The use of new elevation data (SRTM/ASTER) for the detection and morphometric quantification of Pleistocene megadunes (draa) in the eastern Sahara and the southern Namib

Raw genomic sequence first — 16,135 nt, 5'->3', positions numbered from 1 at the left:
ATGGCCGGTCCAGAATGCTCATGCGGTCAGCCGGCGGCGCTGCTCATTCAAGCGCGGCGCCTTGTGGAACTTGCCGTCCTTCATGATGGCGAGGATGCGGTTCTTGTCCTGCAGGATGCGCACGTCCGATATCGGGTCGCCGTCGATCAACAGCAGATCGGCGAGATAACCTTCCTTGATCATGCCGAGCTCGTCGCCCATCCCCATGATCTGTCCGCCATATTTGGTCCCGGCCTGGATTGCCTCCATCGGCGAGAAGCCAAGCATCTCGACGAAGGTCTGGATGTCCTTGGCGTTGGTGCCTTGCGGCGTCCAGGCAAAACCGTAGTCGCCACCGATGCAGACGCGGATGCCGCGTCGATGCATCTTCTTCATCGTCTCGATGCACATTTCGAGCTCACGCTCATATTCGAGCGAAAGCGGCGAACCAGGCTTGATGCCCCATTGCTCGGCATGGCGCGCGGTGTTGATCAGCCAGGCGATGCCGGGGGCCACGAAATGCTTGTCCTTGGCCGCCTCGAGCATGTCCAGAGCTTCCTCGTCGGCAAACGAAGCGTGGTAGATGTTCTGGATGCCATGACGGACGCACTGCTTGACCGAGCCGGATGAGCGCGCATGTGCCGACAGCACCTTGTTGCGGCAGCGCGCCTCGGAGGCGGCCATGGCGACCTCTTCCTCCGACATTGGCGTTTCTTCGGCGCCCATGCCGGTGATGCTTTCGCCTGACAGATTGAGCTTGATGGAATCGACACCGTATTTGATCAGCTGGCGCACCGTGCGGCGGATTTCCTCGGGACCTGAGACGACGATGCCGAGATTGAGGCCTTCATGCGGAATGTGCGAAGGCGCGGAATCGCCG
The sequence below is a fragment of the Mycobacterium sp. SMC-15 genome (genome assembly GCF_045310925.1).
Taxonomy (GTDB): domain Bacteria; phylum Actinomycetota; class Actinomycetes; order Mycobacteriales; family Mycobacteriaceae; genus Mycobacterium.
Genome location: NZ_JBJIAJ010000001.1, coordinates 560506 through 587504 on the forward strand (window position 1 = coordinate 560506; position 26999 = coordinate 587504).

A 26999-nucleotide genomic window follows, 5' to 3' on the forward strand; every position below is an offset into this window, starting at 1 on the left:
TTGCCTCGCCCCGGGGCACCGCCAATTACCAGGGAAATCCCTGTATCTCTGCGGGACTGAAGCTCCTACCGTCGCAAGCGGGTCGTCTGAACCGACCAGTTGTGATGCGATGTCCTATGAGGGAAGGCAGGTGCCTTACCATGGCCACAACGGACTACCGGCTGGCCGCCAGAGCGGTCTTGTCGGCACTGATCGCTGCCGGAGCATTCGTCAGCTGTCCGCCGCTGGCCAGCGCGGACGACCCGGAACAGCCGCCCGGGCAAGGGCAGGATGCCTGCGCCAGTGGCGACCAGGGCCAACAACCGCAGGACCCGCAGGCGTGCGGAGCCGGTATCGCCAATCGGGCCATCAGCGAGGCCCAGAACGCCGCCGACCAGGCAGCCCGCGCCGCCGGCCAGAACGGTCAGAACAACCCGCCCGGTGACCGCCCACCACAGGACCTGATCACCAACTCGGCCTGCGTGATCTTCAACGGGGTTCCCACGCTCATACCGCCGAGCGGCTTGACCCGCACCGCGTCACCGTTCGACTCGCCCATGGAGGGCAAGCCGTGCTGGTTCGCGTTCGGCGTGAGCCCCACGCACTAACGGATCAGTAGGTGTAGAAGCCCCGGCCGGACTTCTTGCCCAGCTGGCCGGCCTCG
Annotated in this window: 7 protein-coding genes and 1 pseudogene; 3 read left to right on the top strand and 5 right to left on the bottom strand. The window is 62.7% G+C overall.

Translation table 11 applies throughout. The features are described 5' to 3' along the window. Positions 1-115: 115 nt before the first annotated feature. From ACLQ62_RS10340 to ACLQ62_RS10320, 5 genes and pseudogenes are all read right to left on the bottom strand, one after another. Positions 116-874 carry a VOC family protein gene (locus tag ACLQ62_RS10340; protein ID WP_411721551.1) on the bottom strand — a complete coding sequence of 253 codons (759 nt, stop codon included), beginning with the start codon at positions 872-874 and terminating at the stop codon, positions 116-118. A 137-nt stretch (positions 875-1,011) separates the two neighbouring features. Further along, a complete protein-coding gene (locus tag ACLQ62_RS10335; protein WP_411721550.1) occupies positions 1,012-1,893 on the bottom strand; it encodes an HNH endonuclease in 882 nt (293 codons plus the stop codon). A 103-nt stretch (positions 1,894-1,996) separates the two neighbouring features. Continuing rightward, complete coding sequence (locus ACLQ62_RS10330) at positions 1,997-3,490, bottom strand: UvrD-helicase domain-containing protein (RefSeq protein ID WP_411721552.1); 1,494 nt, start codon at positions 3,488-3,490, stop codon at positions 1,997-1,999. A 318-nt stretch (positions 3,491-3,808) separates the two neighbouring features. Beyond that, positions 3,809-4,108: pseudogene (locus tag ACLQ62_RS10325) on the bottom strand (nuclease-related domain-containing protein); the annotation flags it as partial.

New freely available digital elevation data derived from the Shuttle Radar Topography Mission (SRTM-3) and the Advanced Spaceborne Thermal Emission and Reflection Radiometer (ASTER) allow, for the first time, the use of area-wide high-resolution elevation models. They are useful for various investigations, especially in regions that are devoid of detailed topographic maps. In this contribution, the geomorphological, sedimentological, geochronological, and archaeological results of the Cologne Collaborative Research Centre ACACIA are presented, showing that the southern Great Sand Sea of Egypt (eastern Sahara) is composed of a complex dune pattern of Pleistocene megadunes (draa) and Holocene dunes. A conceptual model is presented suggesting draa, formed by a strong unimodal trade wind regime that acted, most probably, as helical roll-vortices. The draa differ conspicuously in their dimensions and in their evolution from the smaller longitudinal dunes, which arise from the recent bimodal wind regime. First results of comparative investigations in the southern Namib Erg (Namibia) yielded similar conditions and a synchronous landscape development. Based on these results, the second part of the paper evaluates the elevation data for both regions with respect to their availability for the determination of draa and dunes and the morphometric quantification of the draa. Due to their different resolution (SRTM-3: 90 m, ASTER: 30 m) and their different sensor technology (SRTM-3: radar, ASTER: stereo data), both models have assets and drawbacks but can complement each other. With the calculation of geomorphometric parameters (elevation, slope), the ASTER digital elevation model allows the location of the draa of the Great Sand Sea of Egypt, the quantification of their spatial distribution, size, volume, and consequently the Holocene dune movement. In conclusion, the resolution of the ASTER elevation model is applicable for quantitative analyses of well-defined morphological elements with altitudinal variations > 40-50 m. The volume estimation presented provides a tool for a realistic assessment of the sand mass balance of sand seas. This is not possible with the SRTM-3 model and generally impossible with both models if the altitudinal variation is < 20-30 m (e.g. the draa in the southern Namib Erg). As most of the world's ergs contain draa and dunes of respectable heights, the demonstrated methodology could be useful for further investigations concerning dune movement, desertification and climate change.